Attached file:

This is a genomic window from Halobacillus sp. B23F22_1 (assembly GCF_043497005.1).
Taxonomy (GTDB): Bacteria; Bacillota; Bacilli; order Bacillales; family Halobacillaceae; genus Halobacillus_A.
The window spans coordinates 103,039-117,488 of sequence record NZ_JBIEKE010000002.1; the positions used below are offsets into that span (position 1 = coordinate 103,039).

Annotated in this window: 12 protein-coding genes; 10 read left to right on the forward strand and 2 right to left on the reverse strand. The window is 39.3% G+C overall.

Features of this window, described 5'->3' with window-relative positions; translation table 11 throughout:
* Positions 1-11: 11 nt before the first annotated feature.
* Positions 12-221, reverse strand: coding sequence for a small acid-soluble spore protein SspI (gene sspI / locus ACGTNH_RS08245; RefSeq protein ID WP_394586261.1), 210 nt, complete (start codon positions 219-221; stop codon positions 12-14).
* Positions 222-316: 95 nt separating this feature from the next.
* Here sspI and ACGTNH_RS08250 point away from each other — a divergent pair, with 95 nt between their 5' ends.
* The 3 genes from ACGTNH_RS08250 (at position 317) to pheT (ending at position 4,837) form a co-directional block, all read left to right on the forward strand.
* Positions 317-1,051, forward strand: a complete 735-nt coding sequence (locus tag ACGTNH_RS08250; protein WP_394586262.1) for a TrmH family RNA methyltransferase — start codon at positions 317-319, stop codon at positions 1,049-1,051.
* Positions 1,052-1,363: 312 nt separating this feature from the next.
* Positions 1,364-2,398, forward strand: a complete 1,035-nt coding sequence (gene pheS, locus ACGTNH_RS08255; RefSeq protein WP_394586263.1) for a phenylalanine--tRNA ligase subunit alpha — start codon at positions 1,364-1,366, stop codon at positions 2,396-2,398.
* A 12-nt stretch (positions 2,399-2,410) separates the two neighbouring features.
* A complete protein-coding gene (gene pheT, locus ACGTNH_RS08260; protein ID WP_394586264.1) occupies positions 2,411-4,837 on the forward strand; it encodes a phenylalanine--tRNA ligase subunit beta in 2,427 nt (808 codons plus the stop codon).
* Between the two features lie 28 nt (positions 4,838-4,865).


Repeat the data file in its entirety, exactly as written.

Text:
This is a genomic window from Halobacillus sp. B23F22_1 (assembly GCF_043497005.1).
Taxonomy (GTDB): Bacteria; Bacillota; Bacilli; order Bacillales; family Halobacillaceae; genus Halobacillus_A.
The window spans coordinates 103,039-117,488 of sequence record NZ_JBIEKE010000002.1; the positions used below are offsets into that span (position 1 = coordinate 103,039).

Annotated in this window: 12 protein-coding genes; 10 read left to right on the forward strand and 2 right to left on the reverse strand. The window is 39.3% G+C overall.

Features of this window, described 5'->3' with window-relative positions; translation table 11 throughout:
* Positions 1-11: 11 nt before the first annotated feature.
* Positions 12-221, reverse strand: coding sequence for a small acid-soluble spore protein SspI (gene sspI / locus ACGTNH_RS08245; RefSeq protein ID WP_394586261.1), 210 nt, complete (start codon positions 219-221; stop codon positions 12-14).
* Positions 222-316: 95 nt separating this feature from the next.
* Here sspI and ACGTNH_RS08250 point away from each other — a divergent pair, with 95 nt between their 5' ends.
* The 3 genes from ACGTNH_RS08250 (at position 317) to pheT (ending at position 4,837) form a co-directional block, all read left to right on the forward strand.
* Positions 317-1,051, forward strand: a complete 735-nt coding sequence (locus tag ACGTNH_RS08250; protein WP_394586262.1) for a TrmH family RNA methyltransferase — start codon at positions 317-319, stop codon at positions 1,049-1,051.
* Positions 1,052-1,363: 312 nt separating this feature from the next.
* Positions 1,364-2,398, forward strand: a complete 1,035-nt coding sequence (gene pheS, locus ACGTNH_RS08255; RefSeq protein WP_394586263.1) for a phenylalanine--tRNA ligase subunit alpha — start codon at positions 1,364-1,366, stop codon at positions 2,396-2,398.
* A 12-nt stretch (positions 2,399-2,410) separates the two neighbouring features.
* A complete protein-coding gene (gene pheT, locus ACGTNH_RS08260; protein ID WP_394586264.1) occupies positions 2,411-4,837 on the forward strand; it encodes a phenylalanine--tRNA ligase subunit beta in 2,427 nt (808 codons plus the stop codon).
* Between the two features lie 28 nt (positions 4,838-4,865).